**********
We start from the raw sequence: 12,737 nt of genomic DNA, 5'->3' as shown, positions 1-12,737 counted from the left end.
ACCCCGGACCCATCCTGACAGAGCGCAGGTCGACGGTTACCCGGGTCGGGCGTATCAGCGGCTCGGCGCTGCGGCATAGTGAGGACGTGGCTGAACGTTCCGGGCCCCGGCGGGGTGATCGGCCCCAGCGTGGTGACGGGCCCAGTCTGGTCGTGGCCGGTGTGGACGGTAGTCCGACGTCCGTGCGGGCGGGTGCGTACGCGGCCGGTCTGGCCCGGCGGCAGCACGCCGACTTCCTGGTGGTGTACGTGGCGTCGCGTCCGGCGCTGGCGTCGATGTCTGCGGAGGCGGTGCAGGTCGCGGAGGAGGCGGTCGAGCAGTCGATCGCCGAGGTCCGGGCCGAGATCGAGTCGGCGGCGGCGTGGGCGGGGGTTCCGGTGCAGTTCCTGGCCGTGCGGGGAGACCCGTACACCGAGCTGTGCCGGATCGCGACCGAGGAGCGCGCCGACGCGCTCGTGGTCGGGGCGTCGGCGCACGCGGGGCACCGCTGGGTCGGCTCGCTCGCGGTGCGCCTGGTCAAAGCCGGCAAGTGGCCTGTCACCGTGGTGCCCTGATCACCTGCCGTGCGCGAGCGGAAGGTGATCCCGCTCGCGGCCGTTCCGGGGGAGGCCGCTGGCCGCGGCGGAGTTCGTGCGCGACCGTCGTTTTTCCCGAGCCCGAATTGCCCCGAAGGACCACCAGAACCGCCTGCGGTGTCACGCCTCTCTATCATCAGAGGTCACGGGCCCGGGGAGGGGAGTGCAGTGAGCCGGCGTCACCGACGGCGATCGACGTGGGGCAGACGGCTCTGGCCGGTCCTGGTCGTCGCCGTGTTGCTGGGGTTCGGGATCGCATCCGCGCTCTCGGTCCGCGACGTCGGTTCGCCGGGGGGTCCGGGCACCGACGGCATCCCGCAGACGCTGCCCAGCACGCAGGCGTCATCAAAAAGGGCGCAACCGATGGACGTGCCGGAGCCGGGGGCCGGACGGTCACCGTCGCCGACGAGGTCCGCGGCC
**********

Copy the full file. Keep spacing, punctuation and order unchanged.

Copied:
We start from the raw sequence: 12,737 nt of genomic DNA, 5'->3' as shown, positions 1-12,737 counted from the left end.
ACCCCGGACCCATCCTGACAGAGCGCAGGTCGACGGTTACCCGGGTCGGGCGTATCAGCGGCTCGGCGCTGCGGCATAGTGAGGACGTGGCTGAACGTTCCGGGCCCCGGCGGGGTGATCGGCCCCAGCGTGGTGACGGGCCCAGTCTGGTCGTGGCCGGTGTGGACGGTAGTCCGACGTCCGTGCGGGCGGGTGCGTACGCGGCCGGTCTGGCCCGGCGGCAGCACGCCGACTTCCTGGTGGTGTACGTGGCGTCGCGTCCGGCGCTGGCGTCGATGTCTGCGGAGGCGGTGCAGGTCGCGGAGGAGGCGGTCGAGCAGTCGATCGCCGAGGTCCGGGCCGAGATCGAGTCGGCGGCGGCGTGGGCGGGGGTTCCGGTGCAGTTCCTGGCCGTGCGGGGAGACCCGTACACCGAGCTGTGCCGGATCGCGACCGAGGAGCGCGCCGACGCGCTCGTGGTCGGGGCGTCGGCGCACGCGGGGCACCGCTGGGTCGGCTCGCTCGCGGTGCGCCTGGTCAAAGCCGGCAAGTGGCCTGTCACCGTGGTGCCCTGATCACCTGCCGTGCGCGAGCGGAAGGTGATCCCGCTCGCGGCCGTTCCGGGGGAGGCCGCTGGCCGCGGCGGAGTTCGTGCGCGACCGTCGTTTTTCCCGAGCCCGAATTGCCCCGAAGGACCACCAGAACCGCCTGCGGTGTCACGCCTCTCTATCATCAGAGGTCACGGGCCCGGGGAGGGGAGTGCAGTGAGCCGGCGTCACCGACGGCGATCGACGTGGGGCAGACGGCTCTGGCCGGTCCTGGTCGTCGCCGTGTTGCTGGGGTTCGGGATCGCATCCGCGCTCTCGGTCCGCGACGTCGGTTCGCCGGGGGGTCCGGGCACCGACGGCATCCCGCAGACGCTGCCCAGCACGCAGGCGTCATCAAAAAGGGCGCAACCGATGGACGTGCCGGAGCCGGGGGCCGGACGGTCACCGTCGCCGACGAGGTCCGCGGCC